Social Capital, Migration and Cultural Difference: Beyond Ethnic Economies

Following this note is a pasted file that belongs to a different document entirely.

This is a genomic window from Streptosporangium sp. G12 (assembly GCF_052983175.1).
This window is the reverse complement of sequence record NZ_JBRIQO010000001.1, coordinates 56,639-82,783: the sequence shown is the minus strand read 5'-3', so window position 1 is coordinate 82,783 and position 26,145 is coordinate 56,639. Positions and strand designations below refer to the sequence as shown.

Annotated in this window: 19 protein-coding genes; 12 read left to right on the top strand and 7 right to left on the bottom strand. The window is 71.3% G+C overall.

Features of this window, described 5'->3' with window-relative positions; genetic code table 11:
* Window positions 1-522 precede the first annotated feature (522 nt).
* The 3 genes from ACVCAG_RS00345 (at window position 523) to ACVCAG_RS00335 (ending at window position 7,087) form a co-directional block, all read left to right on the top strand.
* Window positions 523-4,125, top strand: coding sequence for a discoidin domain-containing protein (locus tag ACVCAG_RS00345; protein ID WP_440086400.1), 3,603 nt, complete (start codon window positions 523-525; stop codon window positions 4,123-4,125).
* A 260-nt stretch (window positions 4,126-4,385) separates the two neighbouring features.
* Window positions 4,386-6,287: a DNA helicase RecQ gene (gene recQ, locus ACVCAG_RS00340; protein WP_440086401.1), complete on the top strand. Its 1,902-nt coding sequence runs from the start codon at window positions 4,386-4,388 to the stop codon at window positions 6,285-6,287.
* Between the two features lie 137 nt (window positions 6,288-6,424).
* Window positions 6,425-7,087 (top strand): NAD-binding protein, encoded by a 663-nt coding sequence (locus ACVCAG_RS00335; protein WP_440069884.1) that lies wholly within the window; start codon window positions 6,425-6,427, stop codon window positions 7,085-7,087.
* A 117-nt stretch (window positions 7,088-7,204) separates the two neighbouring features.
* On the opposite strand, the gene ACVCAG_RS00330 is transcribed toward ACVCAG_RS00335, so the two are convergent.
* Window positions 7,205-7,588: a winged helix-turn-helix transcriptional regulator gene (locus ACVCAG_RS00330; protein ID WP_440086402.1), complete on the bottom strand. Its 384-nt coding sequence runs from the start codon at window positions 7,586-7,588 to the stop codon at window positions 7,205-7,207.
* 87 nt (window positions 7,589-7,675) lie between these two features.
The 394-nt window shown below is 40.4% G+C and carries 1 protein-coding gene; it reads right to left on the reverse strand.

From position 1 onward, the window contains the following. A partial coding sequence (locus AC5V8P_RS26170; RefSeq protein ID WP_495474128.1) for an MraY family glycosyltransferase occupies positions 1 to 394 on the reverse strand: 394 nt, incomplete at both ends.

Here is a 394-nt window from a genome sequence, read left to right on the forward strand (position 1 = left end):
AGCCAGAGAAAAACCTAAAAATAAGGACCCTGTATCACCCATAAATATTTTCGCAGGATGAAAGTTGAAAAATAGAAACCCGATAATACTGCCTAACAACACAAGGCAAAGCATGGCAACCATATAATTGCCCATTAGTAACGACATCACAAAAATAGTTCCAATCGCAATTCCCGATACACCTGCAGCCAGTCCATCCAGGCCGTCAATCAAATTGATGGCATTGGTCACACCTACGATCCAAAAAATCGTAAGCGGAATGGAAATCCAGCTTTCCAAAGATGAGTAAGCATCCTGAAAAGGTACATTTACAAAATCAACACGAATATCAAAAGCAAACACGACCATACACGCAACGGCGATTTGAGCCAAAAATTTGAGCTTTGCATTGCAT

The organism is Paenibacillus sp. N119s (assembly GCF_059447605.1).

Intercultural traffic and mingling have been vital to economic innovation, past and present, witness the role of travellers, migrants and diasporas as cultural brokers. While intercultural exchange is a prominent theme in cultural studies, studies of ethnicity have often been more occupied by group boundaries and antagonisms than cross-group relations. In relation to social capital a central notion has been the ethnic economy. Here this notion is rejected because in effect it refers to national origin rather than ethnicity and diverts attention from social and economic relations across cultural differences and boundaries. While immigrant groups may play a large part in national and transnational enterprise, formal and informal, this is not conceivable without considerable and extensive crosscultural relations. In the interstices of studies of migration and ethnic economies there are sporadic references to interethnic economies. The shift of emphasis to crosscultural enterprise means taking into account bonding, bridging and linking social capital within and across cultural boundaries. Much literature and reporting on ethnicity is fraught with friction, tension, antagonism. Virtually per definition we only hear of ethnicity when it generates problems, oppression, conflict, in line with the media principle "When it bleeds it leads". But what of the situations when ethnicity does not entail conflict or when conflict is only minor? Here the distinction between bonding social capital (strong ties among close relations), bridging social capital (weak ties among people from different backgrounds but similar socioeconomic status) and linking social capital ("friends in high places’") takes on cultural dimensions: each apply within and across cultural settings. The question of cultural difference and social capital arises in three different contexts: immigration and migration, transnational enterprise, and ethnically diverse societies.